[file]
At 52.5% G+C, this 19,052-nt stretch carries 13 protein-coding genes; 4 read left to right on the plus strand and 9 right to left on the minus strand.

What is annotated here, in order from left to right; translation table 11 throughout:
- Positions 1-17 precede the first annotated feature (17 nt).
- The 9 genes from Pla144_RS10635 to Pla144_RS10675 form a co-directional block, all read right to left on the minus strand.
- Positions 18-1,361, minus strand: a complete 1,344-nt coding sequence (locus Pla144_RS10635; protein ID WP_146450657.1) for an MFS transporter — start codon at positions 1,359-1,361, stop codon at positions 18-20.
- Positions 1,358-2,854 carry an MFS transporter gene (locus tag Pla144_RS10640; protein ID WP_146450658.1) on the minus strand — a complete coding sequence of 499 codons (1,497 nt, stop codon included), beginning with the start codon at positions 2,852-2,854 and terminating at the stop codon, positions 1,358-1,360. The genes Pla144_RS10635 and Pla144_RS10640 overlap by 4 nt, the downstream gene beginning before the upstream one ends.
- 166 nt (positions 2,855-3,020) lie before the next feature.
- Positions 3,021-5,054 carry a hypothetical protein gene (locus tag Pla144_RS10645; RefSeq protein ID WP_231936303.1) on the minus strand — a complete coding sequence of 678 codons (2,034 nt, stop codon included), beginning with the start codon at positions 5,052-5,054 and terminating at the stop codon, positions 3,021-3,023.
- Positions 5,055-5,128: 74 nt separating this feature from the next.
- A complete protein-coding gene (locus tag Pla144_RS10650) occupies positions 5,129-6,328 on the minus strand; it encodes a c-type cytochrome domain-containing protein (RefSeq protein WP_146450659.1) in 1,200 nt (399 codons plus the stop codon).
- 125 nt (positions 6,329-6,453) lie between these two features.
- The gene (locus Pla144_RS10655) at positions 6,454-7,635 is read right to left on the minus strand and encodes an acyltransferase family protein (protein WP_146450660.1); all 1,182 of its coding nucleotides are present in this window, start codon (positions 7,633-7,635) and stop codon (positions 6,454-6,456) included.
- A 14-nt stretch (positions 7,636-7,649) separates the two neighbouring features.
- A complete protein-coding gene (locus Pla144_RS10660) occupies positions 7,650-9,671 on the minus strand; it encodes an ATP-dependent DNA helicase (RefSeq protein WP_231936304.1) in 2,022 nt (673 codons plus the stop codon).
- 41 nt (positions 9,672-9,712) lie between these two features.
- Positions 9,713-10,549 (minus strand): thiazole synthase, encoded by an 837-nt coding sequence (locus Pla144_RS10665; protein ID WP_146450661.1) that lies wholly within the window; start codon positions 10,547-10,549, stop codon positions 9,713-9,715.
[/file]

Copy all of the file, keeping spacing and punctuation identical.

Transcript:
At 52.5% G+C, this 19,052-nt stretch carries 13 protein-coding genes; 4 read left to right on the plus strand and 9 right to left on the minus strand.

What is annotated here, in order from left to right; translation table 11 throughout:
- Positions 1-17 precede the first annotated feature (17 nt).
- The 9 genes from Pla144_RS10635 to Pla144_RS10675 form a co-directional block, all read right to left on the minus strand.
- Positions 18-1,361, minus strand: a complete 1,344-nt coding sequence (locus Pla144_RS10635; protein ID WP_146450657.1) for an MFS transporter — start codon at positions 1,359-1,361, stop codon at positions 18-20.
- Positions 1,358-2,854 carry an MFS transporter gene (locus tag Pla144_RS10640; protein ID WP_146450658.1) on the minus strand — a complete coding sequence of 499 codons (1,497 nt, stop codon included), beginning with the start codon at positions 2,852-2,854 and terminating at the stop codon, positions 1,358-1,360. The genes Pla144_RS10635 and Pla144_RS10640 overlap by 4 nt, the downstream gene beginning before the upstream one ends.
- 166 nt (positions 2,855-3,020) lie before the next feature.
- Positions 3,021-5,054 carry a hypothetical protein gene (locus tag Pla144_RS10645; RefSeq protein ID WP_231936303.1) on the minus strand — a complete coding sequence of 678 codons (2,034 nt, stop codon included), beginning with the start codon at positions 5,052-5,054 and terminating at the stop codon, positions 3,021-3,023.
- Positions 5,055-5,128: 74 nt separating this feature from the next.
- A complete protein-coding gene (locus tag Pla144_RS10650) occupies positions 5,129-6,328 on the minus strand; it encodes a c-type cytochrome domain-containing protein (RefSeq protein WP_146450659.1) in 1,200 nt (399 codons plus the stop codon).
- 125 nt (positions 6,329-6,453) lie between these two features.
- The gene (locus Pla144_RS10655) at positions 6,454-7,635 is read right to left on the minus strand and encodes an acyltransferase family protein (protein WP_146450660.1); all 1,182 of its coding nucleotides are present in this window, start codon (positions 7,633-7,635) and stop codon (positions 6,454-6,456) included.
- A 14-nt stretch (positions 7,636-7,649) separates the two neighbouring features.
- A complete protein-coding gene (locus Pla144_RS10660) occupies positions 7,650-9,671 on the minus strand; it encodes an ATP-dependent DNA helicase (RefSeq protein WP_231936304.1) in 2,022 nt (673 codons plus the stop codon).
- 41 nt (positions 9,672-9,712) lie between these two features.
- Positions 9,713-10,549 (minus strand): thiazole synthase, encoded by an 837-nt coding sequence (locus Pla144_RS10665; protein ID WP_146450661.1) that lies wholly within the window; start codon positions 10,547-10,549, stop codon positions 9,713-9,715.